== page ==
He further explains the current mussel population, “The zebra mussels entered the lake around 1993 and have proliferated smothering native mussel species, coating water intake pipes, and slicing the feet of unsuspecting swimmers. The reefs unfortunately are encapsulated by the mussels. Fresh water clams are in lower waters – sadly they are starving because of the mussels. Although, while the zebra mussels have disrupted the food chain they have cleaned up the lake. The calcium levels in the lake are low so the mussel shells are softer so sheepshead, yellow perch and pumpkinseed have been feeding on them and growing in numbers.”

Carpenter’s favorite dive sites include, “We dive Ferris Rock, lots of variety in marine life and it is well marked. We also travel to Garden Island Reef on the south end next to Garden Island. Valcour Island boasts a historic lighthouse as well as incredible sites underwater. On land there is as much to see as underwater; camping, views of the water, and a boom of craft beers in the area.”

Valcour Island, about two miles long and one mile wide, lies by the western shore of Lake Champlain, forming one side of a narrow strait against the New York mainland. Its shores are alternately rocky, craggy outcroppings and sandy beaches. Several protected bays provide anchorages. The Bluff Point Light stands on the western shore. It guided boats through the narrow strait from 1871 until 1930 when it was replaced by a steel tower. It is the fourth-largest island in Lake Champlain.

“Lake Placid is another wonderful place. Chazy Lake is another great site to access and the water is clear and there are no mussels. Funny story -found a flintlock pistol when my wife and I went on an anniversary dive. 20 years later it was discovered to be a replica and all these years we thought we had this terrific find and had planned to donate it…”

Carpenter’s final advice, “Come visit us!”

Kurt Riley, owner of Waterhorse Adventures, located in Glensfalls, New York, has been in business since January 2018 although has been in the industry for a number of years.

“We are a full-service dive shop which includes nitrox and airfills, travel, instruction, and equipment rentals. We find that Lake George is popular. It dumps into Lake Champlain and is appealing because the water is crystal clear with 30-40-foot visibility. The surface is warm and has the oldest preserved warship in United States history.

One of my favorites is The Land Tortoise Shipwreck. It sits at 107 feet and has been there since French and Indian war perfectly preserved. It is not a traditional hull boat – it was built with a unique shape to protect the people inside. Technical divers only but they cannot penetrate it – the top is open- flat bottom. The vessel never saw a battle – this particular one drifted and sank. These vessels are protected by the Underwater Blueways Trails. The lake has perch, sunfish, large and small mouth bass, black crappy, bullheads, crayfish and more. There are plenty of shallow dive sites at Lake George. The Forward is also a great place to dive – there are so many signs and markers – it is almost like a classroom or tour – hence the name. The lake is maintained by the local dive shops and charters.”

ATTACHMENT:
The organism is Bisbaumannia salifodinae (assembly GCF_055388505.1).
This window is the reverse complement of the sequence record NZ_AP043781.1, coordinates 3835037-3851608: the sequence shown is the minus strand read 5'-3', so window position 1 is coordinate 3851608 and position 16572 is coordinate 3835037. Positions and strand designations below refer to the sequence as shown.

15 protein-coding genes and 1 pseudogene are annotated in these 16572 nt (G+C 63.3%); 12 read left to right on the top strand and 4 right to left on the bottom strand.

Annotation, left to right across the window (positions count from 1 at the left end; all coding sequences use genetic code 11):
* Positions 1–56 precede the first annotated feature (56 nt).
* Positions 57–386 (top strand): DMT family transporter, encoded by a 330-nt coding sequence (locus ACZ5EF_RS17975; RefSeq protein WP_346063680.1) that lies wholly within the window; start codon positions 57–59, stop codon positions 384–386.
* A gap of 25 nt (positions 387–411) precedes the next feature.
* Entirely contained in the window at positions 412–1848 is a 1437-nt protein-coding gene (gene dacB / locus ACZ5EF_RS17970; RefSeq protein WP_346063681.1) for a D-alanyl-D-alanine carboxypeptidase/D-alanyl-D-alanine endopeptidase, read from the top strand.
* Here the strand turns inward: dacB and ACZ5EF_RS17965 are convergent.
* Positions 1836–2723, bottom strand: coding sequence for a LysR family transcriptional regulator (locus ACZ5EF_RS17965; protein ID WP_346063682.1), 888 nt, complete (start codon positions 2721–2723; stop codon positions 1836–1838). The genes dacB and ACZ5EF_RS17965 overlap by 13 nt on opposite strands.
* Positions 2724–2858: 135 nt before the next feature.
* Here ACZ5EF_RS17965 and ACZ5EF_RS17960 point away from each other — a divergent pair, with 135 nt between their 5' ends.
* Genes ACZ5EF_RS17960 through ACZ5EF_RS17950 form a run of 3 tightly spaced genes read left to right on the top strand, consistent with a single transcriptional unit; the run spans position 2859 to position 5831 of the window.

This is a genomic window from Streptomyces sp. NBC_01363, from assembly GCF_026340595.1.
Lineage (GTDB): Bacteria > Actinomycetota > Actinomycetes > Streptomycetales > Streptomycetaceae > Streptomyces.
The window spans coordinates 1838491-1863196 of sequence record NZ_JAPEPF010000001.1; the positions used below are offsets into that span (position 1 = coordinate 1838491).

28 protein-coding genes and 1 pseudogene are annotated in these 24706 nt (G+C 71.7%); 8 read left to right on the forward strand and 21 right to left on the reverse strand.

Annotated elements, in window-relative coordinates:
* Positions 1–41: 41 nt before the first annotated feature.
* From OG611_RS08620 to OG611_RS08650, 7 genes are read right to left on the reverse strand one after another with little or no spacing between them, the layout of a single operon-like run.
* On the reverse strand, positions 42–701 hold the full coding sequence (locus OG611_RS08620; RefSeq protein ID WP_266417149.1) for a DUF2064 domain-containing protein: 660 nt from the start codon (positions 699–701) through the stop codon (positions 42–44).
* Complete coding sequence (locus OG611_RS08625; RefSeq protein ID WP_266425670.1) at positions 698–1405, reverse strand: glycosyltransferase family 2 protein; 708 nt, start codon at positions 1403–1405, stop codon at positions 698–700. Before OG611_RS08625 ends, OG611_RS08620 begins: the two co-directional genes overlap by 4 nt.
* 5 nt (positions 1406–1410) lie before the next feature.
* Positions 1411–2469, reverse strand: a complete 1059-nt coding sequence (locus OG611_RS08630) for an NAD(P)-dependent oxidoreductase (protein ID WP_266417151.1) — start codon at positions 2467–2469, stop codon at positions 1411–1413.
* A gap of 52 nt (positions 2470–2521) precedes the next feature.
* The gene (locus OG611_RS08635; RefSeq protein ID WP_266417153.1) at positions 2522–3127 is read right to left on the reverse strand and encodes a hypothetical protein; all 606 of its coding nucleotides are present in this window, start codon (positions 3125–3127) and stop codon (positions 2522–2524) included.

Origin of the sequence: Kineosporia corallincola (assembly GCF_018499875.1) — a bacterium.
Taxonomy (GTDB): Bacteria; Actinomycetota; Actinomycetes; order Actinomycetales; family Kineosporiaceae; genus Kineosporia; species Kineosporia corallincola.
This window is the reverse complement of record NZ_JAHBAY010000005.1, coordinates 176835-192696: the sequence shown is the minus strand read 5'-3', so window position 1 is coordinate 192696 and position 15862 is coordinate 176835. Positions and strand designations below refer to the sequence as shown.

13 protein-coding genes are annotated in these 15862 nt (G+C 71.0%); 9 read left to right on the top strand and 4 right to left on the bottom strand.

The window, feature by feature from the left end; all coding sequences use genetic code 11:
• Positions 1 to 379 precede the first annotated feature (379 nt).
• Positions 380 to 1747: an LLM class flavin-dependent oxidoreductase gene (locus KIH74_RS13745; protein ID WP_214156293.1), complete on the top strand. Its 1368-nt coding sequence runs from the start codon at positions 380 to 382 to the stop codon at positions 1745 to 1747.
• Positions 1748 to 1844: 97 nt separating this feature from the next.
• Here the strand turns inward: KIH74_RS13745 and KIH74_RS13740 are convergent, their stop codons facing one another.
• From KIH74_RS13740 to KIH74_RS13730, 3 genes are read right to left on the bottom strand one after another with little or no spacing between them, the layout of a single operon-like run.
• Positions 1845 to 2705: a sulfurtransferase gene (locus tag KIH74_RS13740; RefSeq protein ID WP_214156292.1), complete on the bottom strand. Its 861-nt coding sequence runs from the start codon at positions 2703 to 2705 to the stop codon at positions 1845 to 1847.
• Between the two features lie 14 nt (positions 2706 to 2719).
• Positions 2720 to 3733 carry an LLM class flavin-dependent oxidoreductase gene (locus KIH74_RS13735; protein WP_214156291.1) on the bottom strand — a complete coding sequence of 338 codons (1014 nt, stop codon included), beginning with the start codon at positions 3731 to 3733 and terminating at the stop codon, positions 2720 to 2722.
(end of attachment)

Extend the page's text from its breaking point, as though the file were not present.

Jonathan Eddy, co-owner and manager of Waterfront Diving Center, located in Burlington, Vermont loves the area. The dive shop was founded in May of 1988 and has been in continuous operation since located on Lake Champlain. The shop offers scuba training at the local universities for college credit and runs dive charters from June to October. In the winter months the shop does four to six trips to the Caribbean or Pacific.

He says:

“We run dive charters to ten wrecks on the lake, four of the wrecks are within a mile of the shop. The wrecks range from 20 to 110 feet. There are literally hundreds of wrecks in the lake and 10 in the preserve. The wrecks are marked with buoys and travel lines set up – it is easy to follow and find the wrecks. All underwater historic sites in Lake Champlain belong in public trust to the people of the respective states in whose water they lie. The Lake Champlain Underwater Historic Preserve provides public access for divers to some of the Lake’s historic shipwrecks. The system is designed to protect these irreplaceable historic resources both from anchor damage and artifact collecting.

“Cold, fresh water has preserved the ships and the artifacts. There is a clear understanding with the community to preserve the wrecks. OJ Walker is one of my favorites, in fact, we can see the buoy for it from our shop. It is in 60 feet of water, built in 1862 and sank 1895, and the mast is still on it. It was a wheel steered canal schooner and would have been a boat the captain would have lived on. Vis is 15-20 average, but you can get 4 or less in poor conditions or 30 plus in the fall. In recent years it has been very clear in the fall months. Another dive site we recommend is the Water Witch and is a very complete boat in the preserve as well. Very experienced divers only.”

He also dives in Lake Champlain at Ferris Rock and Thompson’s Point. Ferris Rock rises off the bottom of the lake to about three feet then goes back into the depths. Thompsons Point is one of the deepest points of the lake and boasts vertical walls.